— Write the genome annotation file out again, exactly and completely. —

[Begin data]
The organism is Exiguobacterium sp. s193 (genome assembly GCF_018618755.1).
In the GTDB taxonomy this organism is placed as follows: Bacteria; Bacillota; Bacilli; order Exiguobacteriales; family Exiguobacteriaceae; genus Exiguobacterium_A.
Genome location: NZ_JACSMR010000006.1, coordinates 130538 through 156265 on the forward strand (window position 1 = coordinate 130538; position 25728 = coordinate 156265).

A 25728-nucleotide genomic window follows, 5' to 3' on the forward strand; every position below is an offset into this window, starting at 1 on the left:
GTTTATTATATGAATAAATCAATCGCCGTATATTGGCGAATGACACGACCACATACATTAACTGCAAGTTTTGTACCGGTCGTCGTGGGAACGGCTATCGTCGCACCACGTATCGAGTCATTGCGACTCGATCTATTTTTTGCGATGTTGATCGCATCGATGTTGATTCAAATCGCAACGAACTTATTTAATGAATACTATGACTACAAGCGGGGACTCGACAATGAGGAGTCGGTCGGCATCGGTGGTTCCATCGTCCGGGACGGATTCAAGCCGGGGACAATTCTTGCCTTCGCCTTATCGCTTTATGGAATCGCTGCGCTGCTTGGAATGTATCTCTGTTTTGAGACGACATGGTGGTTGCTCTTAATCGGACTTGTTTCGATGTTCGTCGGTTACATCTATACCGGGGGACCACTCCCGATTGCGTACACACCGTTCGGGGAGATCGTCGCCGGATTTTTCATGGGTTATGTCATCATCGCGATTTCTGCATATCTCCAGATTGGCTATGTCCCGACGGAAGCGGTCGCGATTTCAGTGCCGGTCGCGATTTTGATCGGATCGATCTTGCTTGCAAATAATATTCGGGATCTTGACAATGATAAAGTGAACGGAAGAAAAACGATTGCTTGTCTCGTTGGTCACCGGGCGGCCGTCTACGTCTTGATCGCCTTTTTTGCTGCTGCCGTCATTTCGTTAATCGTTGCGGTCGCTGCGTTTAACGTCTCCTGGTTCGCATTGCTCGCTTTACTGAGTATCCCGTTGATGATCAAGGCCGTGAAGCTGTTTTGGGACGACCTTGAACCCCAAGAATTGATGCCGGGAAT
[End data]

The organism is Exiguobacterium sp. s193 (genome assembly GCF_018618755.1).
In the GTDB taxonomy this organism is placed as follows: Bacteria; Bacillota; Bacilli; order Exiguobacteriales; family Exiguobacteriaceae; genus Exiguobacterium_A.
Genome location: NZ_JACSMR010000006.1, coordinates 130538 through 156265 on the forward strand (window position 1 = coordinate 130538; position 25728 = coordinate 156265).

A 25728-nucleotide genomic window follows, 5' to 3' on the forward strand; every position below is an offset into this window, starting at 1 on the left:
GTTTATTATATGAATAAATCAATCGCCGTATATTGGCGAATGACACGACCACATACATTAACTGCAAGTTTTGTACCGGTCGTCGTGGGAACGGCTATCGTCGCACCACGTATCGAGTCATTGCGACTCGATCTATTTTTTGCGATGTTGATCGCATCGATGTTGATTCAAATCGCAACGAACTTATTTAATGAATACTATGACTACAAGCGGGGACTCGACAATGAGGAGTCGGTCGGCATCGGTGGTTCCATCGTCCGGGACGGATTCAAGCCGGGGACAATTCTTGCCTTCGCCTTATCGCTTTATGGAATCGCTGCGCTGCTTGGAATGTATCTCTGTTTTGAGACGACATGGTGGTTGCTCTTAATCGGACTTGTTTCGATGTTCGTCGGTTACATCTATACCGGGGGACCACTCCCGATTGCGTACACACCGTTCGGGGAGATCGTCGCCGGATTTTTCATGGGTTATGTCATCATCGCGATTTCTGCATATCTCCAGATTGGCTATGTCCCGACGGAAGCGGTCGCGATTTCAGTGCCGGTCGCGATTTTGATCGGATCGATCTTGCTTGCAAATAATATTCGGGATCTTGACAATGATAAAGTGAACGGAAGAAAAACGATTGCTTGTCTCGTTGGTCACCGGGCGGCCGTCTACGTCTTGATCGCCTTTTTTGCTGCTGCCGTCATTTCGTTAATCGTTGCGGTCGCTGCGTTTAACGTCTCCTGGTTCGCATTGCTCGCTTTACTGAGTATCCCGTTGATGATCAAGGCCGTGAAGCTGTTTTGGGACGACCTTGAACCCCAAGAATTGATGCCGGGAAT